I just put in about 9 hours today working on a commercial parking lot and sidewalk with my puny little 5.5@2500. Pre and post-treating I did about 11,000 sq. ft. today which puts me at barely over 1,000 sq. ft. an hour. And goddamn it’s back-breaking because I have to move so slow with my 20" hammerhead that’s like I’m standing in place all day.
This business has two more locations in the city and a man stopped by and asked for a card saying he had some more flatwork for me. Literally all but a handful of my jobs have been flatwork and I don’t see that changing. I live in an area where vinyl houses are extremely rare, but houses with driveways in the 8,000 sq.ft.+ range are very common. There’s also giant doctors’ parks and complexes that look like they haven’t been cleaned in a decade. I’m tired of upgrading piece by piece and wiping myself out trying to do these huge swaths of concrete with a toothbrush.
So basically what I’m thinking is this: I want to run at the very least a 49" Whisper Wash Mondo, if not a 60" Sidewalk Solutions surface cleaner at a speed I can walk at, so I want to be pushing at least 10+ if not 16gpm. If I understand correctly, my only two options for getting 10+ are running two machines in tandem (which I’ve seen IBS recommend against) or having a machine built to my spec.
Yes I know it will be expensive, and that flatwork sucks, and that I’m gonna need 1/2" hose and that will suck,
but it seems like this is a market that no one else is taking advantage of and I’d like to try to pin it down.
Can anyone running a heavy flatwork rig give me some pointers? Advice? I really appreciate it.
Two 8@3500 merged through 1/2" hose.
Both of these fed from a 225 (325?) gal tank.
Two 200ft garden hoses to feed tank from multiple spigots at commercial locations (will look into hydrant feeds)
22 gal aluminum fuel tank.
60" Sidewalk solutions surface cleaner.
Possibly two aftermarket hot boxes but I’m not too concerned about that right now.
And then chem tanks and all the fixins all sitting on a two axle 10,000 lb rated trailer.
I’m not a flatwork only guy… but what I do know is if I were doing a lot of flatwork I wouldn’t even consider a rig built around cold water. You’re going to get a lot more calls doing more flatwork for people looking to remove oil and grease. Then you’re right back where you started.
I agree and I certainly envision hot water on the rig, but from a logistical standpoint I can see two cold 8’s with aftermarket hot boxes fitting on a trailer much easier than two 8 hot skids. I could be wrong though.
There’s plenty of pumps that will push more that 10+ gpms. No need to merge machines, I know lots of people do it but personally I would never connect machines together. If you’re doing commercial work you’ll definitely want hot water. Cold will be fine for residential. Unless you’re into working at midnight you’ll probably want a reclamation system too. The biggest issue with the high gpms is that most heaters have a max of 8-10 gpms. Im in the process of building a commercial flat work rig my self. I went with 2 8 gpm hot water machines (for a 2 man crew) and a 28" surface cleaner along with a 19" surface cleaner I already had. That and a reclamation system. As soon as I see a decent roi ill be upgrading to a recycle system instead of just reclaim. Those monster surface cleaners you’re talking about pretty much just go forward and back and are a huge pain when dealing with corners, crevices, etc…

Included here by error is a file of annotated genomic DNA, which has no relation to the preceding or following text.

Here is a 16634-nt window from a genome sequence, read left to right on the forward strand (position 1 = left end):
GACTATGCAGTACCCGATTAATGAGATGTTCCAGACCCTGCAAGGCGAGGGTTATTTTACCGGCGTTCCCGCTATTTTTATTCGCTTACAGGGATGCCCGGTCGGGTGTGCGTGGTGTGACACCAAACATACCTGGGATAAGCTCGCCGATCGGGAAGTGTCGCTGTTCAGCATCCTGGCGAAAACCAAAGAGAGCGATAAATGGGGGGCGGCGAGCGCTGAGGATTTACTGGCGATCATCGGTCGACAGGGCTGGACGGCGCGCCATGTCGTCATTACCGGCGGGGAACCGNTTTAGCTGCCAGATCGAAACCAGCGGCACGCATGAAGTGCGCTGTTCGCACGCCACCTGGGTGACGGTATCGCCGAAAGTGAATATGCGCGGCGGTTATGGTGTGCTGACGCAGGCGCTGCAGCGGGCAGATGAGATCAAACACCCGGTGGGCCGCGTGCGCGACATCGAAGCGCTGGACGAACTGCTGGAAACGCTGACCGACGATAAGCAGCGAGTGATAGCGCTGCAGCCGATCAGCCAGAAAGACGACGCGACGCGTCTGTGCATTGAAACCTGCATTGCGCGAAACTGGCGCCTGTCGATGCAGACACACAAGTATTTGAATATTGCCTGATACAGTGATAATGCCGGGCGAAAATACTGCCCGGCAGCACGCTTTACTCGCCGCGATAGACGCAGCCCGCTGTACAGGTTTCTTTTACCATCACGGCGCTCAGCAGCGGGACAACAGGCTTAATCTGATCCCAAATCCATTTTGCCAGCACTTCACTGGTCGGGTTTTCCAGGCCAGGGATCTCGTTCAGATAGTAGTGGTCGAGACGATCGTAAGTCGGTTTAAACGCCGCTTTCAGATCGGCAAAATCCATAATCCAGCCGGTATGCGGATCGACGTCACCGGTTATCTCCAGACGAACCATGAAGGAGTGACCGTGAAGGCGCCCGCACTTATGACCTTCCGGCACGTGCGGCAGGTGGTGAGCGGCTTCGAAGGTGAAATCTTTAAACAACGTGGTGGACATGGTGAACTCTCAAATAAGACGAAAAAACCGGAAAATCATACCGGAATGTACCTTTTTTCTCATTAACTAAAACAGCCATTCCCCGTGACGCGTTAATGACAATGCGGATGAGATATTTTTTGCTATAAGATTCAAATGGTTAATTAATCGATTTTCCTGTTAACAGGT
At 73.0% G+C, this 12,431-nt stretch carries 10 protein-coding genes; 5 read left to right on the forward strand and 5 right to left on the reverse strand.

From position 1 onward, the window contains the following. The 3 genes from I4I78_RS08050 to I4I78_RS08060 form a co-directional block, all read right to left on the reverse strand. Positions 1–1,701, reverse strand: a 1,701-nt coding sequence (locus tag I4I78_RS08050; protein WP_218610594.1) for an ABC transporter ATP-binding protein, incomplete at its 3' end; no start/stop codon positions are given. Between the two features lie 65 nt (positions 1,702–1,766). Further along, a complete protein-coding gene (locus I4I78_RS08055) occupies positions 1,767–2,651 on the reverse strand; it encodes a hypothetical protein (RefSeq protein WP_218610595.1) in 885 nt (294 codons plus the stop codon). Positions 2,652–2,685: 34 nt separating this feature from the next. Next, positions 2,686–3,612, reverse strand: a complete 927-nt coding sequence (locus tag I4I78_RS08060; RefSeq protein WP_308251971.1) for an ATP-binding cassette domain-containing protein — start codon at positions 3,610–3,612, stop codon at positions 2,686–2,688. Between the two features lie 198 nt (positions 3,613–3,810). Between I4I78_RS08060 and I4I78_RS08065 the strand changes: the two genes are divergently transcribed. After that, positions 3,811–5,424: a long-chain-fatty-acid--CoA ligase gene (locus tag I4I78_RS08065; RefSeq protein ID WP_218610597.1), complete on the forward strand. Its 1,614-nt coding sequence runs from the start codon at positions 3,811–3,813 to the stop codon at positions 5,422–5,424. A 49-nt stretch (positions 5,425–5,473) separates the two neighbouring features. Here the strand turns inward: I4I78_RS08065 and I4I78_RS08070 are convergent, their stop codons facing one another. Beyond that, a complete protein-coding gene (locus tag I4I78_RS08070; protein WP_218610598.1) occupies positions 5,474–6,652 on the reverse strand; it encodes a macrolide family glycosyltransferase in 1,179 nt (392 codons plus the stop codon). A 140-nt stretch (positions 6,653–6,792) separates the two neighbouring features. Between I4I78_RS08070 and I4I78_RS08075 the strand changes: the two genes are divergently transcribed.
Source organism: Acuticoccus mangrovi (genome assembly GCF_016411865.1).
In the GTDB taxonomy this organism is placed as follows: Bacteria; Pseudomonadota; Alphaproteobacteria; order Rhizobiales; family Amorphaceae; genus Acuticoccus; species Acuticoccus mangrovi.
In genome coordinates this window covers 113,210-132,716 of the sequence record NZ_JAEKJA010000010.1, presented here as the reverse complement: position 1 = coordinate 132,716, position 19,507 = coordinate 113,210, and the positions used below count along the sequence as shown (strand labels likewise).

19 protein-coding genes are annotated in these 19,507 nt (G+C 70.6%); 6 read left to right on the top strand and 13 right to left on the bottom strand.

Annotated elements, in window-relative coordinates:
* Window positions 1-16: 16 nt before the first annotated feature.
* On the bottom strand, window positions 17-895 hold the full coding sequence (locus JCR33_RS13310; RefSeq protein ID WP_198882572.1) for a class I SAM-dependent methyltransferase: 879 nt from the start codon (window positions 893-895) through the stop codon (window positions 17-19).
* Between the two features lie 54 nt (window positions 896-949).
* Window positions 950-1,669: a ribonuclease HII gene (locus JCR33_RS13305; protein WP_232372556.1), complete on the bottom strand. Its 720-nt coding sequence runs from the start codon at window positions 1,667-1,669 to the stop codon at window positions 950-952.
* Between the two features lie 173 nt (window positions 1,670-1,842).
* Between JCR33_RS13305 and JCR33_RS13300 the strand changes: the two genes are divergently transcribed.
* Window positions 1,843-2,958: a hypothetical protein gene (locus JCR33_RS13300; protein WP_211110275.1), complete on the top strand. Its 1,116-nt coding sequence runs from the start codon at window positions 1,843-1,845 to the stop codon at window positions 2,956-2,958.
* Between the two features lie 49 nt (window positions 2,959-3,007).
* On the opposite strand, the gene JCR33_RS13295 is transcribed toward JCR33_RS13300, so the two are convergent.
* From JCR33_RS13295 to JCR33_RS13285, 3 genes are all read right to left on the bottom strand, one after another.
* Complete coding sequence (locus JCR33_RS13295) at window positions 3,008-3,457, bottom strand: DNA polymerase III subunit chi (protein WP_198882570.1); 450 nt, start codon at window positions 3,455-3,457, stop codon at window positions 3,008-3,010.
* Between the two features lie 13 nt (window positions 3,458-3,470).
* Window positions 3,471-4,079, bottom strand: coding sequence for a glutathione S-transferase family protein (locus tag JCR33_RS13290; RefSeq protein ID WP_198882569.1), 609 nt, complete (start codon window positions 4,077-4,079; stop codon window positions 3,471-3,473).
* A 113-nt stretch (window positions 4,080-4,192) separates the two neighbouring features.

Go to Landa, tell them you want a 16 gpm hot water unit. They make larger than that even I’d bet. You’re going to pay more, but you’ll have the best machine money can buy and support for that machine second to none.
I’d be willing to bet you can even finance it and pay it off over 3-4 jobs if you’re doing that much flatwork. One parking garage would pay for a machine like that if flatwork is the market you want to target.
As an aside, do reclaim because you’re convinced it is the right thing to do, not for fear of getting caught.
The whole “ppl lining their pockets by pushing expensive reclaim equipment” argument that is parroted is dubious. Power washing equipment is expensive too. Ppl just dont want to do reclaim because it doesnt line their own pockets. And yes, it’s a pain in the buttock.
I should add too that recovery/reclaim has multiple facets besides just extraction - diversion, evaporation, containment, possibly filtration. If the waste water doesnt reach the waters of the U.S. (storm drain), then the CWA hasnt been violated.
Additionally, Simer pumps are sold that can be used but they arent auto shutoff.
Definitely illegal. I’m in coastal California. I could buy multiple reclamation units with what it would cost to pay one violation. Not to mention the property owner is liable too. Reclaiming is actually a good way too get jobs at a higher price.
Yeah…for the most part, we think that those that talk like that don’t have an adequate vocabulary to express themselves without resorting to inappropriate language. Matter of fact, if I had noticed it, I would have called you on it…but IBS had my back and did. Simply put, most of us have no use for gutter language. Now, you can take my post however you like…hopefully you will take it to heart…as you are better than this type talk.
Lol. ok. I was certain a troll had come along, said something actually vulgar and had their post deleted. If I were cursing at someone on the forum I would certainly understand but expressing frustration at a piece of equipment? c’mon. If you’ve never cursed at an inaminate object then good for you, but I view it as neither problematic nor an attempt to impress anyone.
Sometimes I wonder how millennials are the ones labeled as snowflakes.
I don’t think you are a troll, nor am I a snowflake. You said what I think is about the most offenseive word in the English language and I called you on it. Keep it out of your comments and I would appreciate it. That’s all.